Palin claims the Times damaged her reputation with an opinion piece penned by its editorial board

COVID-19. (Image courtesy CDC)
COVID-19 at all-time high statewide

The state reported 5,759 new cases sequenced from Jan. 21-23

Volunteers serve food during Project Homeless Connect on Jan. 25, 2018, at the Soldotna Regional Sports Complex in Soldotna, Alaska. (Erin Thompson/Peninsula Clarion file)
Project Homeless Connect to provide services, support on Wednesday

The event will be held at the Soldotna Sports Complex on Wednesday from 9 a.m. to 3 p.m.

The logo for the Kenai Peninsula Borough School District is displayed inside the George A. Navarre Borough Admin Building on Thursday, July 22, 2021 in Soldotna, Alaska. (Ashlyn O’Hara/Peninsula Clarion)
Schools aim for business as usual as cases reach new highs

On Monday, there were 14 staff members and 69 students self-isolating with the virus

Triumvirate Theatre is seen on Monday, Feb. 22, 2021 in Nikiski, Alaska. The building burned in a fire on Feb. 20. (Ashlyn O’Hara/Peninsula Clarion)
Triumvirate construction on hold as theater seeks additional funding

The new theater is projected to cost around $4.7 million.

The logo for the Kenai Peninsula Borough School District is displayed inside the George A. Navarre Borough Admin Building on Thursday, July 22, 2021 in Soldotna, Alaska. (Ashlyn O’Hara/Peninsula Clarion)
KPBSD schools to start 2 hours late Tuesday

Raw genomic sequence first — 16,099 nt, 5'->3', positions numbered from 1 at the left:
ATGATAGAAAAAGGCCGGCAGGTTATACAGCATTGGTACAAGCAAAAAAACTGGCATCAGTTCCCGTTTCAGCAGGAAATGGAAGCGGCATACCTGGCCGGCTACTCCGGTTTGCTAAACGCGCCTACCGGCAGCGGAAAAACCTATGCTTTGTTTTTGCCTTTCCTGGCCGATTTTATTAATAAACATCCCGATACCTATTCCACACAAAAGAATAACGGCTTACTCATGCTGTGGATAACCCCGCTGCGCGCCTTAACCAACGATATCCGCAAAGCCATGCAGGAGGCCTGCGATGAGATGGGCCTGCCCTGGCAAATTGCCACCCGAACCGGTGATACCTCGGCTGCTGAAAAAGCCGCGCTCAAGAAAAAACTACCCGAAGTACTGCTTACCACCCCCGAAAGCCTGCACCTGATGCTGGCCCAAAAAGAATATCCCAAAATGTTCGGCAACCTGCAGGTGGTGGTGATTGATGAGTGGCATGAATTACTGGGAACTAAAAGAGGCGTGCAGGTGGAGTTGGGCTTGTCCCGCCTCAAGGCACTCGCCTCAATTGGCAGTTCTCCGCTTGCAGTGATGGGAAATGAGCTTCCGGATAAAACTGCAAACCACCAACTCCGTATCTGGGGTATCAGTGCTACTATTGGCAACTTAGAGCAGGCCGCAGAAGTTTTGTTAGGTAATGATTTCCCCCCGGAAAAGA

Due to weather, all but 4 schools will be delayed

Data from the state of Alaska show a steep increase in COVID-19 cases in January 2022. (Department of Health and Social Services)
Omicron drives COVID spike in Alaska as officials point to decreasing cases in eastern US

On Friday, the seven-day average number of daily cases skyrocketed to 2,234.6 per 100,000 people

Dana Zigmund/Juneau Empire
Dan Blanchard, CEO of UnCruise Adventures, stands in front of a ship on May 14, 2021.
Smooth sailing for the 2022 season?

Cautious optimism reigns, but operators say it’s too early to tell.

Former Alaska Assistant Attorney General Elizabeth Bakalar speaks a news conference on Jan. 10, 2019, in Anchorage, Alaska, after she sued the state. A federal judge on Thursday, Jan. 20, 2022, ruled that Bakalar was wrongfully terminated by the then-new administration of Alaska Gov. Mike Dunleavy for violating her freedom of speech rights. (AP File Photo/Mark Thiessen, File)
Judge sides with attorney who alleged wrongful firing

Alaska judge says the firing violated free speech and associational rights under the U.S. and state constitutions.

Most Read